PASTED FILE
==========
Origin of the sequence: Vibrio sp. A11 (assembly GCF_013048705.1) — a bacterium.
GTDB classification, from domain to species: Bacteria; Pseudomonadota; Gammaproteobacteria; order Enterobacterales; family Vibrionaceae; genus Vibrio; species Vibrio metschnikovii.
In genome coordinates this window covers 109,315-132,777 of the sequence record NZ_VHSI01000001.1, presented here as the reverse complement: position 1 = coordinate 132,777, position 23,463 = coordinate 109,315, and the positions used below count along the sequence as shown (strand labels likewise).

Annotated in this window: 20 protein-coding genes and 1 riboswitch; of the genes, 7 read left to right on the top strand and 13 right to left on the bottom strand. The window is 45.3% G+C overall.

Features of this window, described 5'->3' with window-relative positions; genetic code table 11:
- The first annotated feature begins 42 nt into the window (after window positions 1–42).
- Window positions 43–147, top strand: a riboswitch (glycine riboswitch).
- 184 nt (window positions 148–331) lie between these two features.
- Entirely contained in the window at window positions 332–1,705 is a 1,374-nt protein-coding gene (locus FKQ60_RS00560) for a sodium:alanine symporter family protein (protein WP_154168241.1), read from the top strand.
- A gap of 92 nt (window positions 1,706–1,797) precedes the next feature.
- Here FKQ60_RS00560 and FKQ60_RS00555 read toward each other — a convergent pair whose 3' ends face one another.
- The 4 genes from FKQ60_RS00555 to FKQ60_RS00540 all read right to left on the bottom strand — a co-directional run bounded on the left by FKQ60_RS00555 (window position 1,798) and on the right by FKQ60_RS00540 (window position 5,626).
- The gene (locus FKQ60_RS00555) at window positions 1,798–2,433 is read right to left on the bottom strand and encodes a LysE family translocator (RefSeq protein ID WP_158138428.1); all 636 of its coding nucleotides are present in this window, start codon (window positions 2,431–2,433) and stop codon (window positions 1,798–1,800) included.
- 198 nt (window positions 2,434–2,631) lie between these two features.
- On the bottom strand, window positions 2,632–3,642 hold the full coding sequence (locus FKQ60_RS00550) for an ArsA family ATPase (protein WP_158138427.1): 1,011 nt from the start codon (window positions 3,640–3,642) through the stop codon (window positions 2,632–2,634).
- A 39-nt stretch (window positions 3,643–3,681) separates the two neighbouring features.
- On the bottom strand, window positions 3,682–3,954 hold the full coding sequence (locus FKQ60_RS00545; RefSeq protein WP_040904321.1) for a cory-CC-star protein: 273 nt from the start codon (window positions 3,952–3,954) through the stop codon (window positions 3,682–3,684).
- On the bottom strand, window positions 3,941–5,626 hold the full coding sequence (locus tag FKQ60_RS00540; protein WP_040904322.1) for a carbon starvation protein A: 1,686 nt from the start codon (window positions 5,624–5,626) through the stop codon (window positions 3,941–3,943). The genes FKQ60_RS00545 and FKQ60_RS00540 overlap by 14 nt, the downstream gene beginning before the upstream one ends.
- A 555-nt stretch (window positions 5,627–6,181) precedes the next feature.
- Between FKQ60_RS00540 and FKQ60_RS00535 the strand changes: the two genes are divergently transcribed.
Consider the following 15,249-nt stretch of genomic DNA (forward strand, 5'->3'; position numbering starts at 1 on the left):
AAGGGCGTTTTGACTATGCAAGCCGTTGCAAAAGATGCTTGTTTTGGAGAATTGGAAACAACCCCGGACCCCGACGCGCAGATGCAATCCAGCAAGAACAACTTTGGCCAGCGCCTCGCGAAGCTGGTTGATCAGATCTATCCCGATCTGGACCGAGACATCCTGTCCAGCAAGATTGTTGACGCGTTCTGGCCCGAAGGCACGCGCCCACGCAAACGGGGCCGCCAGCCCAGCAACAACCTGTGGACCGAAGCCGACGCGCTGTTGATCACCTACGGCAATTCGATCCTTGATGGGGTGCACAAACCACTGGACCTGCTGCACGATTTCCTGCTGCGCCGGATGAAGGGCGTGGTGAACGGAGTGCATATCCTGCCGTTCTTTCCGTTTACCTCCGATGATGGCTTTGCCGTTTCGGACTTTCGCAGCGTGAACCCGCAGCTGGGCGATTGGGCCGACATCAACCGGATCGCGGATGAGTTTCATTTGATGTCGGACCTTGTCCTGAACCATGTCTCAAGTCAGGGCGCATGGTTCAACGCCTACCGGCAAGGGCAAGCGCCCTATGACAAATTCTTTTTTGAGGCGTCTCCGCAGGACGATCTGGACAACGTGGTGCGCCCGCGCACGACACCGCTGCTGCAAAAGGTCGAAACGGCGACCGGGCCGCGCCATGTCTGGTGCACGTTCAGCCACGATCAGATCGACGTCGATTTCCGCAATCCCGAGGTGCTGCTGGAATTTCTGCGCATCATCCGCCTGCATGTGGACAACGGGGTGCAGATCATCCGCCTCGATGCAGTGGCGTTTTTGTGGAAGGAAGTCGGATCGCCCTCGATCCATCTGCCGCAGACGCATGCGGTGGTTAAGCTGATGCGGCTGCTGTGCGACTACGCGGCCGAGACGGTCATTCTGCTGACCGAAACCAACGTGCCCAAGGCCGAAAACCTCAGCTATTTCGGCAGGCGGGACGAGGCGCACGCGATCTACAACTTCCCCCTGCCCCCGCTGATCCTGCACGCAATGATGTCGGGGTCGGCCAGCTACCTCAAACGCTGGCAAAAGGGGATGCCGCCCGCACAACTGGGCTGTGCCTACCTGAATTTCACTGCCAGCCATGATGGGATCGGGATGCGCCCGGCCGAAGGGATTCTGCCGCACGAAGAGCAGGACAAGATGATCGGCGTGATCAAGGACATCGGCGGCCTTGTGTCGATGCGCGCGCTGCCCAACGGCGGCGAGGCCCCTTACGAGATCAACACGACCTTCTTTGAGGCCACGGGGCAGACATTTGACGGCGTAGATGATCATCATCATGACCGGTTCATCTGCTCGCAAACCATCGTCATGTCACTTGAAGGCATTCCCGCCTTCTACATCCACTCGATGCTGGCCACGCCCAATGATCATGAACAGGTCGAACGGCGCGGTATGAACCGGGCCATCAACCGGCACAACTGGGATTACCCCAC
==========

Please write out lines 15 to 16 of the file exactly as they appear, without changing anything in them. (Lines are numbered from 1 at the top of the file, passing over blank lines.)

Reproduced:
- On the bottom strand, window positions 2,632–3,642 hold the full coding sequence (locus FKQ60_RS00550) for an ArsA family ATPase (protein WP_158138427.1): 1,011 nt from the start codon (window positions 3,640–3,642) through the stop codon (window positions 2,632–2,634).
- A 39-nt stretch (window positions 3,643–3,681) separates the two neighbouring features.